It has been a while since the issue of place rating has come to the fore, at least in any innovative way which required comment but, obviously, that has changed. A news report, wait, a series of news reports derived from one particular not totally disinterested source has been making the rounds throughout the local media and is being used to hype the “The City Has Gone Crazy” narrative.
It all starts with a website which is clearly trying to enter the home security business as an agent and a vetting service for alarm systems. Their approach is clever. Rather than rating and comparing cities nationwide, where at most say…10 cities can be on the 10 most dangerous list, they go state by state making “Top 10”, “Top 5”, or even “Top 20” lists for each state thus putting around 300 municipalities on alert for being unusually dangerous.
Of course, the source of this information is an FBI data set which has attached to it these words from a page labeled “Caution Against Ranking”:
The UCR Program provides a nationwide view of crime based on statistics contributed by local, county, state, tribal, and federal law enforcement agencies. Population size is the only correlate of crime presented in this publication. Although many of the listed factors equally affect the crime of a particular area, the UCR Program makes no attempt to relate them to the data presented. The data user is, therefore, cautioned against comparing statistical data of individual reporting units from cities, counties, metropolitan areas, states, or colleges or universities solely on the basis on their population coverage or student enrollment. Until data users examine all the variables that affect crime in a town, city, county, state, region, or other jurisdiction, they can make no meaningful comparisons. (emphasis mine)
I have written page after page of explanation about rankings systems which use this data to make meaningless comparisons. Rather than reiterate it here, I will provide this link.
What is unfortunate is that one local news outlet in particular has decided to run multiple stories based on this faulty data AND has managed to add to the misinformation both by misattributing the rankings directly to the FBI, and by eliciting comments from uninformed citizens and reporting their opinions as fact. WWLP first runs reports based on this faulty data on Tuesday, October 7th and then follows up with more reports on multiple newscasts for three consecutive days. I make that somewhere between 5 and 9 broadcasts of a similar package or story. Then on Sunday the 12th of October they run this story which not only makes the attribution mistake but which then quotes a citizen as saying that:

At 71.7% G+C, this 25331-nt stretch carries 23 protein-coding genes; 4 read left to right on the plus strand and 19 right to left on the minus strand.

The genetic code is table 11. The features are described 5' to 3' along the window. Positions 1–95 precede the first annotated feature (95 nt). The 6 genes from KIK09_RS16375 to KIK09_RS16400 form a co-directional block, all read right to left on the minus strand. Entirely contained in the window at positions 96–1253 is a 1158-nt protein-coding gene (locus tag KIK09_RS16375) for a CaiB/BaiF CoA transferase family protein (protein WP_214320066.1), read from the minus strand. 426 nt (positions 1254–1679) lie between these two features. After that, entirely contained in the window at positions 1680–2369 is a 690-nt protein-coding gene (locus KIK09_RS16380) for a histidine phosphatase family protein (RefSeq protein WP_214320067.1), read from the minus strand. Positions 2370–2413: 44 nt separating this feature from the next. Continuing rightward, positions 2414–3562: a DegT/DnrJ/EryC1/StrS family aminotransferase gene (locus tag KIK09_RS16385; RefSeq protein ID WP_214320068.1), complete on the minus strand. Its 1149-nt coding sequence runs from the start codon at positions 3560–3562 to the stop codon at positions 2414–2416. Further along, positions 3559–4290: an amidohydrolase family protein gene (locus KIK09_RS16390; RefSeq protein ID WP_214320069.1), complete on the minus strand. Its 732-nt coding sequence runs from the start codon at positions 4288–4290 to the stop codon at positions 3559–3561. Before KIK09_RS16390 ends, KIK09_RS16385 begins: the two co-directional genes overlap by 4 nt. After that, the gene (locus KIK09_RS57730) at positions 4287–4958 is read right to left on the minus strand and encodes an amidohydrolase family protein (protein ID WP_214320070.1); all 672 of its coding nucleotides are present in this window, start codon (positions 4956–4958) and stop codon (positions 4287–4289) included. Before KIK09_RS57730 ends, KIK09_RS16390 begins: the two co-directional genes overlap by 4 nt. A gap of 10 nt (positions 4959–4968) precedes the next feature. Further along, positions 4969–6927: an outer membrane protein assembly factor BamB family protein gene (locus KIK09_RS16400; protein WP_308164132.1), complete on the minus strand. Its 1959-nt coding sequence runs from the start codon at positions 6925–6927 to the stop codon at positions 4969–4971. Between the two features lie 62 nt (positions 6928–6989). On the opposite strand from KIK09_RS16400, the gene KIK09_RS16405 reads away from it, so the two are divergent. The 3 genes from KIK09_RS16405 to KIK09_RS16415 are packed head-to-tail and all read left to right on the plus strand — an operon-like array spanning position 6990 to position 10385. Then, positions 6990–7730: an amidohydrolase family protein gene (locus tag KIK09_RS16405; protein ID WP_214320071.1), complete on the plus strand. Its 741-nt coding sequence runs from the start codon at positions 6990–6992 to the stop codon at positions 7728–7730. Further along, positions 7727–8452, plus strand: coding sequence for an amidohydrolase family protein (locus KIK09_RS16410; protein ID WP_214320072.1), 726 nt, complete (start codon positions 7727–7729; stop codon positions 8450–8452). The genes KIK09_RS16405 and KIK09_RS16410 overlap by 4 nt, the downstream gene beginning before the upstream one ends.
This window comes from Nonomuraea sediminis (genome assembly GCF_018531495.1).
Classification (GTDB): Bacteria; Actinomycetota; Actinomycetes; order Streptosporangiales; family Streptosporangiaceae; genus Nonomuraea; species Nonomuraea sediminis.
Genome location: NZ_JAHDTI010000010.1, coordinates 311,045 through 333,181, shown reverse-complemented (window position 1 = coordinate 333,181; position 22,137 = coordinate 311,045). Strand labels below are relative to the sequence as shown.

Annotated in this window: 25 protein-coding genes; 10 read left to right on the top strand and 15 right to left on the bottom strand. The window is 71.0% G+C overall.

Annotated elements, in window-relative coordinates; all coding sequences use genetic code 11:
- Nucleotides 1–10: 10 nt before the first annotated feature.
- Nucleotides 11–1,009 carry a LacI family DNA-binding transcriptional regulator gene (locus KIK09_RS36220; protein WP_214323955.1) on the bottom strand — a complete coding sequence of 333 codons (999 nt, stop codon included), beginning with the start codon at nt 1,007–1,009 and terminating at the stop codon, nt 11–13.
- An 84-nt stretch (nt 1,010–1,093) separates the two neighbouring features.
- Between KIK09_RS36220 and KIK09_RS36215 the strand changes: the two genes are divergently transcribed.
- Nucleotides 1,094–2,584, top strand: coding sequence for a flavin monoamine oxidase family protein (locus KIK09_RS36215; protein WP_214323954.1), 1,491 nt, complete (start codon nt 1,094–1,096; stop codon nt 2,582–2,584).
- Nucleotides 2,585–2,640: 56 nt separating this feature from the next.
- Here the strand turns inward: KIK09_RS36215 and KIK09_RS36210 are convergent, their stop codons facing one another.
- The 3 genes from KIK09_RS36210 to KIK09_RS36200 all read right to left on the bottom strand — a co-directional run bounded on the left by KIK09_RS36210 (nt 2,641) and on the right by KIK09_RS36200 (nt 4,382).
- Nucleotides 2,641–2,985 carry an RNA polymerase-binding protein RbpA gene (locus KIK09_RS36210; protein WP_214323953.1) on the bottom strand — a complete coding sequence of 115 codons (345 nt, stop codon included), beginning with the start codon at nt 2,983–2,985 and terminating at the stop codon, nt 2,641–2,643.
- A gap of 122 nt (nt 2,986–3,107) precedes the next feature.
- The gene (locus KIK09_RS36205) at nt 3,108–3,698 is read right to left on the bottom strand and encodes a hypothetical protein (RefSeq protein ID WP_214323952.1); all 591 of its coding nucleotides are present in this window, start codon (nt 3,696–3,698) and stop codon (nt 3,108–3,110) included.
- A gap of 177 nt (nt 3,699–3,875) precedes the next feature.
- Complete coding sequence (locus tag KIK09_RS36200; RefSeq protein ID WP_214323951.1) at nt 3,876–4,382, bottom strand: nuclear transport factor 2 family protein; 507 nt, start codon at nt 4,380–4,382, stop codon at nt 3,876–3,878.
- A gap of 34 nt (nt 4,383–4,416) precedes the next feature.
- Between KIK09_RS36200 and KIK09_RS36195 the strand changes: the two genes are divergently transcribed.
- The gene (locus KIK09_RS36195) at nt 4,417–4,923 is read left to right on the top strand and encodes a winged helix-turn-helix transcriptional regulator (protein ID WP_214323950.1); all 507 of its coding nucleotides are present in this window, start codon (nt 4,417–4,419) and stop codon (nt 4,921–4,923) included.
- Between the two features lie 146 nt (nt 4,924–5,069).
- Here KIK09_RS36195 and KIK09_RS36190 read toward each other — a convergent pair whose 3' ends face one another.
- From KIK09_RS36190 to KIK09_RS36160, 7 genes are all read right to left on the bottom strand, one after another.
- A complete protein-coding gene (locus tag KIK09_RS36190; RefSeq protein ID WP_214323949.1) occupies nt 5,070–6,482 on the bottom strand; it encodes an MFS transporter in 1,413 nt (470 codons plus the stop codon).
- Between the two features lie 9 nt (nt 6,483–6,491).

“It doesn’t surprise me. Springfield unfortunately has gone down hill in the past 20 years or so. I’ve seen a lot more violence…”
Only the data shows a 65% percent drop in violent crime from 20 years ago in the city of Springfield which, by the way, is an appropriate use of the data as it is prepared specifically for cities to compare their own progress in fighting crime. The reporter gets away with allowing this assertion, of course, because this particular Springfield resident did say what he said, as inaccurate as his perception may be. I would go one step further and say that when the man says
“I’ve seen a lot more violence, a lot more gang activity”
he has “seen it” on the news. I am sure I have seen gang activity. I am even more sure that I did not notice it as such. What does “gang activity” look like? Is it this:
Is it anytime more than one black, Hispanic, or mysteriously hooded young man walks down the street?
Compare this obviously exploitative treatment of “meaningless” data to the coverage of real data from an objective source: a system which locates and tabulates the number of gun shots in certain parts of the city. When the Shotspotter system employed by the city detected 60% fewer gunshots during a sixth month period in a year over year comparison this same news outlet ran one news package which aired twice and contained no “man on the street” interviews and was never followed up. It went unmentioned that the 60% drop in gunshots corresponded to a 40% drop in murders over the same six month period, that the city looks to be in line for a 20% drop in murders for the year, or that overall crime is down by 2/3 over the last 20 years.
(Columns are: Year/Months Reporting/Population/Total Violent Crime)
It also went unmentioned that, if one doesn’t mind going “meta” in the area of bullshit, that the ranking of Springfield as only the 5th most dangerous city in the Baystate would constitute a drop of up to four spots because, as recently as 2012, Springfield was listed as the 12th most dangerous city nation wide and the most dangerous in Massachusetts…that from a DIFFERENT company which also uses the data you’re not supposed to use to compare to compare oranges to apple orchards.